State Makes Good on Whittier Tech Threat: Approve Original Project or Get Out

Whittier Regional Vocational Technical High School. (Jay Saulnier file photograph for WHAV News.)

The Massachusetts School Building Authority last week said a second election on Whittier Regional Vocational Technical School’s original building plan must take place by April 11 or the school must leave the state reimbursement program for the foreseeable future.

The state, as expected, followed through on a December declaration by Executive Director Mary Pichetti that should communities reject the plan, the Authority “would likely be working with the superintendent and the district to remove their Statement of Interest.” WHAV was the only media that covered the December meeting and reported the threat Dec. 14.

Superintendent Maureen Lynch said Friday notification of the failed Jan. 23 vote within the 10-day mandatory reporting window triggered the meeting with the state. Lynch said she requested “an extension to pursue alternative solutions.”

“As was made clear from the start, the MSBA will not allow any changes or cuts to the existing project. The first option involves conducting another district election—on the same project, with the same costs—before April 11 to remain compliant with the 120-day MSBA deadline.”

The second option “would effectively mean starting over, and it would likely be several more years before Whittier can reapply with a new Statement of Interest. There is no guarantee of acceptance into the program once again,” Lynch said.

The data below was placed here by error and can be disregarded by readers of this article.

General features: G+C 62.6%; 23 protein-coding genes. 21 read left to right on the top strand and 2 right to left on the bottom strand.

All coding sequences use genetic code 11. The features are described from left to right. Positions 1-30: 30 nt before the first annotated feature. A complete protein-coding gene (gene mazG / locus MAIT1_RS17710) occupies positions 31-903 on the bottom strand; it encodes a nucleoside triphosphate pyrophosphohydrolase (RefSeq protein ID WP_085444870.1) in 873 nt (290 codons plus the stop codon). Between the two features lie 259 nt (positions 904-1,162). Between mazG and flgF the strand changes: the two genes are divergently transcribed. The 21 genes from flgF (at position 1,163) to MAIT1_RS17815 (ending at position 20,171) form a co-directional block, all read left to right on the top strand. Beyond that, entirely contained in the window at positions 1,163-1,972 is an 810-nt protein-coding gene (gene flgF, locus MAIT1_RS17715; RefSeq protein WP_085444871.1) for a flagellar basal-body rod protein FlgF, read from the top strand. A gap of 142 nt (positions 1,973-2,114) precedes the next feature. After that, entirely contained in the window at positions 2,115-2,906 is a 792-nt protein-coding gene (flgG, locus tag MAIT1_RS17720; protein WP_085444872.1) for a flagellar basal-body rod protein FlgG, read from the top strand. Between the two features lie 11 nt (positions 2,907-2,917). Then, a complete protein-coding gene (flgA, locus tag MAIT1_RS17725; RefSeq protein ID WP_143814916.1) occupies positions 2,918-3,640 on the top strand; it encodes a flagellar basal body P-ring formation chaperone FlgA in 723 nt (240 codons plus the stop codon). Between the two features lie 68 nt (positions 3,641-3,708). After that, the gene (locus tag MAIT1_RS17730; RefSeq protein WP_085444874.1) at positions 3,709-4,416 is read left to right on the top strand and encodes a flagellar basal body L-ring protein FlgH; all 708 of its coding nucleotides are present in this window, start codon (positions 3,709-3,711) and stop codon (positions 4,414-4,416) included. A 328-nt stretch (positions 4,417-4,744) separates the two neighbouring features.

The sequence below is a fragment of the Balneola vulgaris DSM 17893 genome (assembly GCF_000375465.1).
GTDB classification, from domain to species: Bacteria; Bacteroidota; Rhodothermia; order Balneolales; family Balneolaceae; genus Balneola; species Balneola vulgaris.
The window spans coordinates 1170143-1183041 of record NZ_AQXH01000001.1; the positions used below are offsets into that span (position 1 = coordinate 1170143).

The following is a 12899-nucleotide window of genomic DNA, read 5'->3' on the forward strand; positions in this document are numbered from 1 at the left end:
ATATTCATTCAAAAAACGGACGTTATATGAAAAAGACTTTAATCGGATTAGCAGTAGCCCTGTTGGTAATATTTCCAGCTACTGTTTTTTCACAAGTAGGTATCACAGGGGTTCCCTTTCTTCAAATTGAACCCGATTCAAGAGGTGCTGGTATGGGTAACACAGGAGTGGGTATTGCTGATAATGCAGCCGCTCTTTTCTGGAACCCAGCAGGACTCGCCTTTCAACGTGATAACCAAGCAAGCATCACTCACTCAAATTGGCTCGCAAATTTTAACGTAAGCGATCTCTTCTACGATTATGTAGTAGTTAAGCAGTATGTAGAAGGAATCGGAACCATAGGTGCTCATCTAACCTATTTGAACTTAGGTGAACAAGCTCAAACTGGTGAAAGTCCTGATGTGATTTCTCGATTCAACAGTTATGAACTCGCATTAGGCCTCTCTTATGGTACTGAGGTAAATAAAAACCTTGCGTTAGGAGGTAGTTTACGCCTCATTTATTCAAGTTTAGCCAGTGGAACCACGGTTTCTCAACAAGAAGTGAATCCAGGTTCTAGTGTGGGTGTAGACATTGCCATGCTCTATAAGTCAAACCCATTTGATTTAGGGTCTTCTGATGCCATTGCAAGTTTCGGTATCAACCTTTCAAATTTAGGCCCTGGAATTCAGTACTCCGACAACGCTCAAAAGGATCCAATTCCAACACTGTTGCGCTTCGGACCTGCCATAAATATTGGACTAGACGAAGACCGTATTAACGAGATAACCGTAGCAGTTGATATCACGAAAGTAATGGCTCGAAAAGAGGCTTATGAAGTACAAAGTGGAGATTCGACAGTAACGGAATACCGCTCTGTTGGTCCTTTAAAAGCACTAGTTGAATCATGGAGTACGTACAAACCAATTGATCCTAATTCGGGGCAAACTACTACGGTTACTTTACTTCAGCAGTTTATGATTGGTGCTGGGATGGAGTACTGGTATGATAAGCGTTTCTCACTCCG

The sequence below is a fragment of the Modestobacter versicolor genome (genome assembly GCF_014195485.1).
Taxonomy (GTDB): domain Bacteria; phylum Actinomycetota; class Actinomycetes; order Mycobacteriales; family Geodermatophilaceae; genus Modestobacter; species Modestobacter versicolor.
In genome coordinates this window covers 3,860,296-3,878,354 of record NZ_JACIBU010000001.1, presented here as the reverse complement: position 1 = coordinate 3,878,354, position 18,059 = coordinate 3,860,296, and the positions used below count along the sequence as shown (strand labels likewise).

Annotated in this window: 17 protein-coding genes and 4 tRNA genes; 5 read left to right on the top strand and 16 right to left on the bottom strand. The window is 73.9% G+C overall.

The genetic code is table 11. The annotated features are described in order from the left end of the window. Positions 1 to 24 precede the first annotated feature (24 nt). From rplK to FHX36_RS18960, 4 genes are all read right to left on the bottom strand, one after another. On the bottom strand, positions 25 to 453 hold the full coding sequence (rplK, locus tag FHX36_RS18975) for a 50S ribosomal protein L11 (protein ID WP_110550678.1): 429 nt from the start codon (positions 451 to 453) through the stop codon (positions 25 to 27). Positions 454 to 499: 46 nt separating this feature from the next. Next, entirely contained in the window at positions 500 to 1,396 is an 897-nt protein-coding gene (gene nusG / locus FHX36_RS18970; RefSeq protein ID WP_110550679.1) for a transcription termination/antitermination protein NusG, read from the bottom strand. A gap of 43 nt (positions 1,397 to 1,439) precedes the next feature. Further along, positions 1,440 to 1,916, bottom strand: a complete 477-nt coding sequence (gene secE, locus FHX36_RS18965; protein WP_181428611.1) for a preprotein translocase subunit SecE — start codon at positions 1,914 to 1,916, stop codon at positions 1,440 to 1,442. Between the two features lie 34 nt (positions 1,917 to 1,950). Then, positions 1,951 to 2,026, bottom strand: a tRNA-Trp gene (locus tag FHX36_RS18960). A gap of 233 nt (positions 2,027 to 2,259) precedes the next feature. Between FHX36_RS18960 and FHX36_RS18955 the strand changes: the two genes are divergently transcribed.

In this case, she added, “Whittier would then form a strategic plan to address the maintenance issues of the existing school building in a triage order starting with the building’s most serious problems. This process necessitates a thorough evaluation of all systems and careful prioritization of the next steps for replacement and/or rehabilitation, acknowledging the complexity and significance of these decisions.

The $445 million replacement project, the result of a yearslong process and feasibility study, was rejected by 10 of 11 sending communities, failing 16,123 to 5,714. Haverhill was the only community with a majority in favor, coming in at 2,628 to 1,906.

The options will be discussed, and next steps are expected to be decided at the next scheduled meeting of the Whittier Tech School Committee Feb. 13.

Newburyport, which led opposition to the Whittier project, is considering its own submissions to the state for the Rupert A. Nock Middle School and Newburyport High School. Newburyport School Committee members are considering a vote tonight.

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